Optional page text here. The Beast's Lair: Study Bibles vs. Classic Bibles

Friday, February 23, 2007

Study Bibles vs. Classic Bibles

I have found myself having this discussion 4 times within the last couple of months, so I thought it helpful to write my thoughts concerning the use of study bibles vs. normal, classic bibles. When I say classic bibles, I simply mean bibles without any commentary added, perhaps just cross references.

Before we begin, it might be useful to review my brief article on the different kinds of translations available out there.

As is the case for most comparative discussions, there are advantages and disadvantages to both kinds of bibles. Typically, a study bible is a method of combining biblical commentary and the text of the bible in one neat, easy to use source. At the bottom of the page the commentator will write his or her interpretation of what the particular text referenced means. In contrast, a reference bible typically just has cross references in the margins of other scripture to look at for better understanding or for parallel accounts, prophecy, etc. Briefly, here are my thoughts.

Study bibles are best used for your at home in depth study time. They are a tremendous way to intake both the text of scripture and follow up very quickly with some insightful help from right there on the same page. Study bibles are for me most helpful when trying to place a book or event in its proper year or context. They will typically give helpful background and historical context notes that can really aid the understanding of the biblical data.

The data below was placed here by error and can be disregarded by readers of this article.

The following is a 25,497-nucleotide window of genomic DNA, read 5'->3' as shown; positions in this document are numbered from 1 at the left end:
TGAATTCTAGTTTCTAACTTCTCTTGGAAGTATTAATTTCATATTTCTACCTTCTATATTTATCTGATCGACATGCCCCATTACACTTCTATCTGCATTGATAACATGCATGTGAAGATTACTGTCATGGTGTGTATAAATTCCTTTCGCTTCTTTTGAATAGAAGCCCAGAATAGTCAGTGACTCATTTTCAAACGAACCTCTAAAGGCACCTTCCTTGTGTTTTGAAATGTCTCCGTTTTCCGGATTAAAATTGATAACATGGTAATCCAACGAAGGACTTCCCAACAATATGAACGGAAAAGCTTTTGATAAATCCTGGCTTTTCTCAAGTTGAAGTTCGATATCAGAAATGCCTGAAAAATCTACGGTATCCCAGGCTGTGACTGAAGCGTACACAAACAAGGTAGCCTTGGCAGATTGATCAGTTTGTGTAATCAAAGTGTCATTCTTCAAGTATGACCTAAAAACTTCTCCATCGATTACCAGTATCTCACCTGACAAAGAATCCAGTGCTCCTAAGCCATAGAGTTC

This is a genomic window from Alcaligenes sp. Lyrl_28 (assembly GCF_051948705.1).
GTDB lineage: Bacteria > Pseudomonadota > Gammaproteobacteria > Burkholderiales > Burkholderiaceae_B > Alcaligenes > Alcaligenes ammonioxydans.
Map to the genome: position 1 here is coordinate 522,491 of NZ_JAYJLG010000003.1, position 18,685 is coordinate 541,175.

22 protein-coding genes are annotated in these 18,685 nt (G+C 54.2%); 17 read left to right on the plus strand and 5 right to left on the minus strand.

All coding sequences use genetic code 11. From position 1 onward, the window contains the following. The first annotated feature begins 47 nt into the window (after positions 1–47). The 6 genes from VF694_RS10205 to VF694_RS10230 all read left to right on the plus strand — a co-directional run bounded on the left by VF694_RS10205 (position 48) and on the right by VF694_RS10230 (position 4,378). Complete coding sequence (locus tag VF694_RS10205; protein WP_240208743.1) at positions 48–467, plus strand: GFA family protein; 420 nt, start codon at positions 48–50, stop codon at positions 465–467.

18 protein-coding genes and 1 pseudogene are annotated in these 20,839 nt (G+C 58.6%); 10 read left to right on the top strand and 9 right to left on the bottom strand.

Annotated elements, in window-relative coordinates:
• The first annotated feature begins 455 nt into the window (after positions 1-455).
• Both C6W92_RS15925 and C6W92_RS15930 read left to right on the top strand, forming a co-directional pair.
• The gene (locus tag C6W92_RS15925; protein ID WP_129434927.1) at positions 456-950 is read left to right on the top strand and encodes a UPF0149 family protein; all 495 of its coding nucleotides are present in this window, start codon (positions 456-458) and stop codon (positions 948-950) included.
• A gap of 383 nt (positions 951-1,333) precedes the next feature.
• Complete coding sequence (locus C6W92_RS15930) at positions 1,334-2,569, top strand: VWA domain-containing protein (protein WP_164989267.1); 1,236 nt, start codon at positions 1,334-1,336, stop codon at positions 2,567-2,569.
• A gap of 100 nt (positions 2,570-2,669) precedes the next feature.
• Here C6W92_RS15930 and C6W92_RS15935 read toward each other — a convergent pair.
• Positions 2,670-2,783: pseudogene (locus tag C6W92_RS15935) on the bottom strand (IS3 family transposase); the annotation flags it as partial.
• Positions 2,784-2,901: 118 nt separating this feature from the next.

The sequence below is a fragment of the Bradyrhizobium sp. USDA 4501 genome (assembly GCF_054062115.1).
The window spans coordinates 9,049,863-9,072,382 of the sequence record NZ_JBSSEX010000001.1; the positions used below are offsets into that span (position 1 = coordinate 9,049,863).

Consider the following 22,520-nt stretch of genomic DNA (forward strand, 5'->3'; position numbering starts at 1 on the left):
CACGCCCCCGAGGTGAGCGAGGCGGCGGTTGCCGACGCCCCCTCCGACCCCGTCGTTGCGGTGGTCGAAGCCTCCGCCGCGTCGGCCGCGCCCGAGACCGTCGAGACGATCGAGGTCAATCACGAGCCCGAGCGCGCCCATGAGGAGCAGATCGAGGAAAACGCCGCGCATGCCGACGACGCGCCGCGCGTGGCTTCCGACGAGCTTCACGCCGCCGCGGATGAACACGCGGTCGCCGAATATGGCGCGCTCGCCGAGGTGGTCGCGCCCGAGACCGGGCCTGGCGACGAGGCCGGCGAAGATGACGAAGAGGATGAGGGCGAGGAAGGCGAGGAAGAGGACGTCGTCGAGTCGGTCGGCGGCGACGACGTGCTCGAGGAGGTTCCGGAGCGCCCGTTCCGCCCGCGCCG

Having said that, here are my two issues, and they are biggies, concerning study bibles. 1) There is a human tendency to very quickly scan the text and then jump down to the commentary to discover "what it really means." This is deadly for the believer. A few reasons why this is worrisome is because, a)we must remember that the commentary is written by a person just like us trying their best to make sense of Scripture just like us. They will bring with them their own presuppositions and theological tendencies (Calvinism, Arminianism, etc) and the commentary will always be a reflection of those interpretive presuppositions. That is not necessarily bad, but we can never read the commentary as a replacement for reading the text. b)we forget that in the long run, we don't need commentaries. In a powerful truth that I will write about in detail later, we can ask the question, "who is the ultimate author of the Bible?" God, of course, the Holy Spirit filling and moving the biblical authors to write the inerrant, infallible word of God. Now, who convicts and regenerates the lost into faith? The Holy Spirit. So, the Christian has living inside of them the very author of Scripture!! Who in the world needs a commentator when we have the very author inside of us?! 2) Study bibles can be distracting. Two elements of the bible are crucial to the believer. One is bible intake, the other is meditation. Doing something like reading through the bible in a year is awesome because you receive a ton of bible intake. But if that is all you did, you would miss on the meditation. Intake is reading or hearing many verses at once. Meditating is concentrating with the Holy Spirit on a few verses, maybe even just one. With a study bible, that can become difficult to do, because you have tons of cool stuff, charts, maps, diagrams, fold out laminated tables of monies, etc. I love all those things and they are helpful, but I think they can get in the way at times. For those of you who take a study bible to church with you, answer honestly. . .how many times have you found yourself thumbing through all the cool "stuff" and getting caught up in the commentary while the preacher was bringing the message? Its easy to do.